Installing A Pottery Kiln

johnliu_gwNovember 10, 2011

Electrical question. Wifey wants her pottery kiln set up. I plan to do it in the garage, where I previously installed a 100A subpanel with a 60A main breaker, powered by a 60A breaker on my main panel and a ground cable to ground rods. The kiln will have the appropriate clearances to combustible surfaces. I'll put a smoke detector in the garage, and possibly a fan to vent fumes.

Here is a picture of the information plate. The plug is a NEMA 6-50 with two flat (hot) prongs and a round (ground) prong.

As I interpret this, I simply need to install a 40A 240V circuit breaker in my subpanel, and the appropriate wall receptacle, wired to the hot terminals of the breaker and the ground bar in the subpanel, via conduit. The receptacle will be dedicated to this use. I will try to find a GFCI breaker. We'll run the kiln at night. Am I missing anything?

The plate says

"2 way 240v AC

1 phase 21.7 amps

5200 watts

With . . . extension ring

32.5 amps 7800 watts"

I think we have the extension ring, but will check.

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normel

The kiln will run for more than 3 hours, so the wiring and breaker need to be sized at 1.25 times the rating on the name plate. If you have the extension, you will need 6ga Cu and a 50A breaker. No need for a GFCI.

    Bookmark   November 10, 2011 at 2:09PM
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johnliu_gw

Thank you. I'll do that.

    Bookmark   November 10, 2011 at 6:49PM
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petey_racer

Do NOT GFI this circuit if you value your marriage.

    Bookmark   November 10, 2011 at 8:39PM
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johnliu_gw

How come? Will it tend to shut off the kiln in mid-fire or something?

    Bookmark   November 10, 2011 at 10:55PM
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brickeyee

"Will it tend to shut off the kiln in mid-fire or something?"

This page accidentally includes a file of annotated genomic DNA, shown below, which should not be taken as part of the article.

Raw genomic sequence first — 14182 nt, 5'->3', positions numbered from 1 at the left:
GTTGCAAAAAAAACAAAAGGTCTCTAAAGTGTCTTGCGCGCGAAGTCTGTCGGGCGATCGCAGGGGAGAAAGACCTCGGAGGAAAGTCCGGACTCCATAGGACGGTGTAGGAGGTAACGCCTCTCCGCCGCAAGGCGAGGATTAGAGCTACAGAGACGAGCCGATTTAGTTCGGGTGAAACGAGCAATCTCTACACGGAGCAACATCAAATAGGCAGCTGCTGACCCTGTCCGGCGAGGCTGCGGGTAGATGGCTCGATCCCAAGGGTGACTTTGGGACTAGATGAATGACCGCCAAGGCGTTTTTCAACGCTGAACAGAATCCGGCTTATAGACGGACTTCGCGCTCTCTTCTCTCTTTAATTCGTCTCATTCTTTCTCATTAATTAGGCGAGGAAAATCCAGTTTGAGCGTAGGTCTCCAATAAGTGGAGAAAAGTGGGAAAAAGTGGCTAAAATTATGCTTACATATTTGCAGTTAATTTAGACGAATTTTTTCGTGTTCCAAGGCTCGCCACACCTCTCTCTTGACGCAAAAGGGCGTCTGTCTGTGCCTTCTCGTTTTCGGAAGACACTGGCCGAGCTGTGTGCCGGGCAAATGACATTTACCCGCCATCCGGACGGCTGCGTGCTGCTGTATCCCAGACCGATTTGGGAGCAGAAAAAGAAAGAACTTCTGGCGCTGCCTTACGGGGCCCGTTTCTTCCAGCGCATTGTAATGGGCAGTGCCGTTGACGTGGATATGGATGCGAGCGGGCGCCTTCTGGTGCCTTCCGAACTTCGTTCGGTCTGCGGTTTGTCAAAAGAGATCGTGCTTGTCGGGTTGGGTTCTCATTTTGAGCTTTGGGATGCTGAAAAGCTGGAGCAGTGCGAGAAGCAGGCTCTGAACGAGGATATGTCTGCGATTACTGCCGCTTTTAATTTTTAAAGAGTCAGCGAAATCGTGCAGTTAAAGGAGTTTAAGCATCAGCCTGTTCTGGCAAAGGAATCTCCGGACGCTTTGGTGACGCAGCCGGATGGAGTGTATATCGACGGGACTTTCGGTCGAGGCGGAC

It can and GFCI protection is not required on 240 V circuits.

    Bookmark   November 11, 2011 at 10:23AM
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lbpod

Your electric bill, after the installation of the kiln,
will cause you to ponder the necessity of the kiln.
(just guessin)

    Bookmark   November 11, 2011 at 2:48PM
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johnliu_gw

Should cost about $9 per firing, I think. About $0.11/kwh here.

    Bookmark   November 11, 2011 at 6:13PM
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johnliu_gw

Should cost about $9 per firing, I think. About $0.11/kwh here.

    Bookmark   November 11, 2011 at 7:36PM
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alphonse

"...and possibly a fan to vent fumes."

I'd consider this a must unless you leave the garage door open.
Bisque firing isn't too bad but glazes seem toxic, even if they aren't.

    Bookmark   November 12, 2011 at 5:04AM
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johnliu_gw

Circuit done. Thanks! I did mess up initially by using 1/2" conduit, had to re-do it with 3/4". #6 conductors, 50A breaker.

Two things left to do.

#1 is a vent. There is a downdraft vent specifically made for the kiln, connects to the bottom and pulls out contaminated air before it ever gets into the room, but it costs $500. So, unless I can devise a homemade version of that, I'll put a vent in the garage wall and call it good.

#2 is some sort of heat shielding on the nearest wall. The kiln will be on a mobile base, so that it can be pulled away from the wall when firing and then pushed against the wall to be out of the way. But suppose it gets turned on without being pulled away from the wall? I'm thinking of mounting a steel sheet on stand-offs, with 6" clearance from the wall. I need to go see what people do for this situation.

    Bookmark   November 13, 2011 at 9:47AM
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brickeyee

"I'm thinking of mounting a steel sheet on stand-offs, with 6" clearance from the wall."

A layer (or two) of cement board (tile baker) would be better.

It does not conduct heat well at all, unlike metal and metal standoffs.

If you use metal two layers with an air space between them are required to create a decent barrier.

    Bookmark   November 13, 2011 at 10:04AM
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